“What?! You Think We’re Lying?!?”

So Pilate came out to them and asked,  “What charges are you bringing against this man?”

“If He were not a criminal,”  they replied,  “we would not have handed Him over to you.”

Pilate said,  “Take Him yourselves and judge Him by your own law.”

“But we have no right to execute anyone,”  the Jews objected.  This happened so that the words Jesus had spoken indicating the kind of death He was going to die would be fulfilled.  John 18:29-32.

It’s interesting that Pilate actually gave them permission to judge Jesus their own way, but they were interested in humiliating Him beyond the means provided by the law through stoning.  From this text I gather they wanted Him crucified to make it seem He wasn’t even worthy of dying as a heretic Jew, they wanted Him to be treated like a gentile.  I don’t think the Romans would have cared if the Jews had taken Jesus out and stoned Him to death—what’s one less Jewish man to them but one less possible troublemaker?  In fact, from Pilate’s indifference to the case at first, I think He suspected they wanted to kill Jesus.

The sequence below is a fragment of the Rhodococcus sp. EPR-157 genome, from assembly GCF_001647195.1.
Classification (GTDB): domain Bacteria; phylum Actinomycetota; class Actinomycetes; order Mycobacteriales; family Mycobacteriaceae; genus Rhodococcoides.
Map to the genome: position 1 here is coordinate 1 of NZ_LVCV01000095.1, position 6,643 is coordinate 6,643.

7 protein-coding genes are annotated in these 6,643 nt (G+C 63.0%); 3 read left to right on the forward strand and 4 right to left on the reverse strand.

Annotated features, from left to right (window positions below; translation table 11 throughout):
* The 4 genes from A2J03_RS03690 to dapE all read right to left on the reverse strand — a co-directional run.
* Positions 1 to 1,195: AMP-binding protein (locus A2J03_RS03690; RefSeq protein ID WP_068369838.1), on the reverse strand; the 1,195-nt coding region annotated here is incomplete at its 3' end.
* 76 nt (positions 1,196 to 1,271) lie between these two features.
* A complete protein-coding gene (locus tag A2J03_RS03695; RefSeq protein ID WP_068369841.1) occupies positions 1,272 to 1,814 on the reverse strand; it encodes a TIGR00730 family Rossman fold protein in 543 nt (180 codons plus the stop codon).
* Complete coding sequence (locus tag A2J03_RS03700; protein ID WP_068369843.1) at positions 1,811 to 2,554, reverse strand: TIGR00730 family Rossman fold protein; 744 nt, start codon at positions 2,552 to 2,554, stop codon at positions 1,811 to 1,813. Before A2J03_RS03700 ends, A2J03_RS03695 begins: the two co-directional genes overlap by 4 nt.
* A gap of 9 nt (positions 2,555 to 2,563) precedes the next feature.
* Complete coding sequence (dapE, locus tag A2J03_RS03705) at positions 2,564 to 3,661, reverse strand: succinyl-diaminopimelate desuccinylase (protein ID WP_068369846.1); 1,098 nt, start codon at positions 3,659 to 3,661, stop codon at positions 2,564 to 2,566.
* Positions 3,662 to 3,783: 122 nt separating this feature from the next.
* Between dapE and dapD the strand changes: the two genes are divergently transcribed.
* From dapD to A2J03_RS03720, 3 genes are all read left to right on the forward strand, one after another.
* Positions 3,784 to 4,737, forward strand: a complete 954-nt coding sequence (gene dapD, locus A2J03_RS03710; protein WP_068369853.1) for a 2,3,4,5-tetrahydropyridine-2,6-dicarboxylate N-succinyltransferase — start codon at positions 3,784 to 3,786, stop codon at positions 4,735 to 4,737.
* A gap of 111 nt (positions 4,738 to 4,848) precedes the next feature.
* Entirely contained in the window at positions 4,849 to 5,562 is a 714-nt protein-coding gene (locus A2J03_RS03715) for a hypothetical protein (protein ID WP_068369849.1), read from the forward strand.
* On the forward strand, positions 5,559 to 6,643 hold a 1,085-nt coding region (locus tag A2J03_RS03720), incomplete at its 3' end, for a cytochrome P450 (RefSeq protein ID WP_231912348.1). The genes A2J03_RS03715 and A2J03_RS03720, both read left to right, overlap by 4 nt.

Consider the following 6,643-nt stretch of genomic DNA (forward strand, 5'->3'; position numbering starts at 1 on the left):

What other reason could they have of making sure the Romans condemned Him?  They already had laws which took care of those issues they needed to deal with in civil court, so why go to all the trouble of putting the case on the Roman radar?

They wanted to watch Him suffer to the point of complete and utter rejection as a Jew.  To be crucified in the mind of anyone Jewish from that era signified the ultimate rejection of God because in the Law it said,  Cursed is anyone who is hanged on a tree. Hanging Jesus on a cross would symbolize God’s rejection of Him in the eyes of the Jews and strike His name from His tribe, family and nation.  Sure, these leaders could have arranged for Jesus to be taken somewhere private and stoned to death for heresy, but that wasn’t enough for them, because they wanted to utterly destroy His influence.  I’m sure they executed people all the time without telling the Romans, and the Roman authorities in turn, probably ignored any evidence of it unless it affected their absolute power over the populace.